Jordan Henriquez knows the night will be emotional.
He says, “I’ve been emotional on my teammate’s Senior Nights, so I know it’s going to be bad for me.”
While saying, “I’m not ready for it to end,” the K-State days for Henriquez are nearing the end.
When K-State plays Texas Tech Monday night at 6 p.m., it will be his next to last game played in Bramlage Coliseum as his Senior Night happens the following Tuesday, March 5, against TCU.
That’s when he, along with seniors Martavious Irving and Rodney McGruder, will say their good-byes to Bramlage Coliseum. Collectively, the trio has been a part of 96 Wildcat victories, which ties them for the senior class record of Victor Ojeleye and Jamar Samuels set last year with 96.
“I wouldn’t do anything differently,” said Henriquez, who will graduate in May with a Social Science degree, but may return to get a teaching certificate. “I’ve had a great time and I’ve received a great education. It seems only months ago that I walked onto this campus having no idea of where I really was or what I was getting into, but I’ve enjoyed it. It’s been great.”
To be honest, Henriquez, who played his prep basketball at Rice High School and Port Chester High School in New York, before attending The Winchendon Prep School in Massachusetts, has been a bit of an enigma on the basketball floor.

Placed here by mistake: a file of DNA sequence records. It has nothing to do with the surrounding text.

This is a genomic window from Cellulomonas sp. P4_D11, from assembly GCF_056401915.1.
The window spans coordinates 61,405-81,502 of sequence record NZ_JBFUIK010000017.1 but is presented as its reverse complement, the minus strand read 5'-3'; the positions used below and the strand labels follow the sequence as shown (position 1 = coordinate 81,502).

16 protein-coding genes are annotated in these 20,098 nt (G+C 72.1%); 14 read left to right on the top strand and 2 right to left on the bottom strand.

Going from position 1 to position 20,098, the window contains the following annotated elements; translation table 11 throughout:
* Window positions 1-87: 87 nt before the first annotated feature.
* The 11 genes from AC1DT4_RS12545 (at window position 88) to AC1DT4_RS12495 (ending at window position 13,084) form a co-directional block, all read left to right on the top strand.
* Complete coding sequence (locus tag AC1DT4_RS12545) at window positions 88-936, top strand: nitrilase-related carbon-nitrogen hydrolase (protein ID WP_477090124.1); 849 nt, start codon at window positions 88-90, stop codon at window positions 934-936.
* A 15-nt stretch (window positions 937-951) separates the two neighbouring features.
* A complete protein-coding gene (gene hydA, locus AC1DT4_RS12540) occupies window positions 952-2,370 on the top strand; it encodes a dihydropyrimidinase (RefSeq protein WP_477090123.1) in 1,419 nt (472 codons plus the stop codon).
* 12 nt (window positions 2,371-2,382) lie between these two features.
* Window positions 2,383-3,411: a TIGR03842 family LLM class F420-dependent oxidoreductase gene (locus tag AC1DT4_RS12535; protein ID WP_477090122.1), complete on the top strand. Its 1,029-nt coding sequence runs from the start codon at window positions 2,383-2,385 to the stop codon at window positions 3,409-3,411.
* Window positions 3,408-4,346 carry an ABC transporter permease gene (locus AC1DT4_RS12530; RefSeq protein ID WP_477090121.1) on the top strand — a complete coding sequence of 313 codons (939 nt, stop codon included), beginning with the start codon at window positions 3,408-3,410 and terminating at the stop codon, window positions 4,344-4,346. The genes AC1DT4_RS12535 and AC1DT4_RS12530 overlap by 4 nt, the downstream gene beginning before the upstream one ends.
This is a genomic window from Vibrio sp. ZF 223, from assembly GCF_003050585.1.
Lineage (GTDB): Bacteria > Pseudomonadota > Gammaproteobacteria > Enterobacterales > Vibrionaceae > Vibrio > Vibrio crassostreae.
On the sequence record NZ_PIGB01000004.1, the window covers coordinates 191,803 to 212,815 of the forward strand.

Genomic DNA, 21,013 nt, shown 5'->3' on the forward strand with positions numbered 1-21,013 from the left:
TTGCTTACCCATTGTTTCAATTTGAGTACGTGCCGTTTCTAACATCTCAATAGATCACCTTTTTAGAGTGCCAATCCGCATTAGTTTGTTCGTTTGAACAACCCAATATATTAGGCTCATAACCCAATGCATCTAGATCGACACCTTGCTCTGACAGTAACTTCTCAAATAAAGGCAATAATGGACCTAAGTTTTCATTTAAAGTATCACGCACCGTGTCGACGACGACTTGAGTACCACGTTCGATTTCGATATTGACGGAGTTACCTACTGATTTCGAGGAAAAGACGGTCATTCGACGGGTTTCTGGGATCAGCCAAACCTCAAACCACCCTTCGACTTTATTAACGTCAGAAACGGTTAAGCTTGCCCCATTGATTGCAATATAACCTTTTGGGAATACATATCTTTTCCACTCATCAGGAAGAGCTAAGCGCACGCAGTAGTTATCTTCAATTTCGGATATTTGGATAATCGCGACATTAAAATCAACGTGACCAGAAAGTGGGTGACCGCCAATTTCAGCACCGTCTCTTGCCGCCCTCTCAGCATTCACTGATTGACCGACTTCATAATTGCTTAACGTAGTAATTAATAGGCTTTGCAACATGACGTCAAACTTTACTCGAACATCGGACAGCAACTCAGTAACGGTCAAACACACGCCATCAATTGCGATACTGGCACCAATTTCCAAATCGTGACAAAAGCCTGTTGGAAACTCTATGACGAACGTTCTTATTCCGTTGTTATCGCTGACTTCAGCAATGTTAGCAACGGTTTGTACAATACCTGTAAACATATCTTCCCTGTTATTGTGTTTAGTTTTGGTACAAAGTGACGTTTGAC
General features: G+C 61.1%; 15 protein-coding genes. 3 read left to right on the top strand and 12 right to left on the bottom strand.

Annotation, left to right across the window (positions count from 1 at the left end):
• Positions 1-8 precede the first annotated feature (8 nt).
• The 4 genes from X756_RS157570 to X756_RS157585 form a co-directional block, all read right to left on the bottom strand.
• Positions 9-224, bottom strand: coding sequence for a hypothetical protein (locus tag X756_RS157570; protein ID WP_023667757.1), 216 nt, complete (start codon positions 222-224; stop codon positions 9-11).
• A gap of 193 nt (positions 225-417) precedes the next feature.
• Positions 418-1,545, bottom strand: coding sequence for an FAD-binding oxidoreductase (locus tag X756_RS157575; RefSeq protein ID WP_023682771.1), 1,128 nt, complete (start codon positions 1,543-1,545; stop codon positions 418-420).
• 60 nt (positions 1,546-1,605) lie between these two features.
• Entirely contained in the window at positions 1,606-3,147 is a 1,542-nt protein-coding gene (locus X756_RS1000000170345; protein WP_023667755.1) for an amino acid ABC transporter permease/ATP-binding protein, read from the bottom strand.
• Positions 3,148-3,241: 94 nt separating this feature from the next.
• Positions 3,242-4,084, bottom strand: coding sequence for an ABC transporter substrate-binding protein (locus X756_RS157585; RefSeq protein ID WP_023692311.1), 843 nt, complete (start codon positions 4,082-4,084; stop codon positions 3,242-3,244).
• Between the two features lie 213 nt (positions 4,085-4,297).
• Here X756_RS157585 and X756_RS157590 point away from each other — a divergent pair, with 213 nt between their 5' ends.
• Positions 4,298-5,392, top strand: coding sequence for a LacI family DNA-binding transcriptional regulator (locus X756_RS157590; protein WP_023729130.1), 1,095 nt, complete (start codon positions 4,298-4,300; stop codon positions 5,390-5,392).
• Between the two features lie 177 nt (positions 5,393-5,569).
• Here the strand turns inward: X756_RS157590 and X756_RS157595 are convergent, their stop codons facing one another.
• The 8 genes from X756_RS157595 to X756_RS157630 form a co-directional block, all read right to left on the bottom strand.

Hyped at the time as only the sixth 7-footer in K-State history, Henriquez, who is now listed at 6-11, had to mature physically, plus enhance his basketball IQ.
He played in 27 games as a freshman, and even started five of those, when he averaged 2.1 points per game. The lack of bulk, toughness and strength continued to slow his progress as a sophomore in 2010-11 when he averaged 3.7 points.
It wasn’t until last year that Henriquez developed a game when he started 14 of KSU’s 32 games and averaged 7.6 points on 54 percent shooting, snagged 5.6 rebounds, plus blocked a school-record 77 shots.
It was in the last six of those games that Henriquez scored between 14 and 22 points in five games, which included two double-doubles. One of those came against Baylor with a career-high 22 points and 14 rebounds, and then he ended the year against Syracuse in the NCAA Tournament when he tallied 14 points and snared an all-time high 17 rebounds.
“I just started being aggressive and got into a comfort zone,” reflected Henriquez, who earned a spot on the Big 12’s All-Defensive team due to his school record 77 blocked shots. “The game really seemed easy.”
This year, the game returned to being hard. Henriquez averages have slipped to 4.6 points and 4.5 rebounds. While he recently had a 10-point, 10-rebound double-double against Baylor, he’s had 12 games of no more than four points.
“My consistency has really hurt me. It’s (consistency) what I had the last month of the season last year, but I’ve lost it this year. I can’t tell you why,” said Henriquez, whose 196 blocked shots is a career record and 75 more than second-place Manny Dies with 121. “I’m thrilled how the team is playing, but I’m not pleased at all with how I’ve played.
“It’s not about new coaches or a new system … it’s all on me,” emphasized Henriquez. “I have no excuses. I just haven’t done the job. I haven’t played like I showed I could play last year, but there’s still time.”
The memory of those final half-dozen games last year keeps his dream alive of playing in the NBA. “I’m definitely not finished with basketball,” he says. “I want to keep playing.”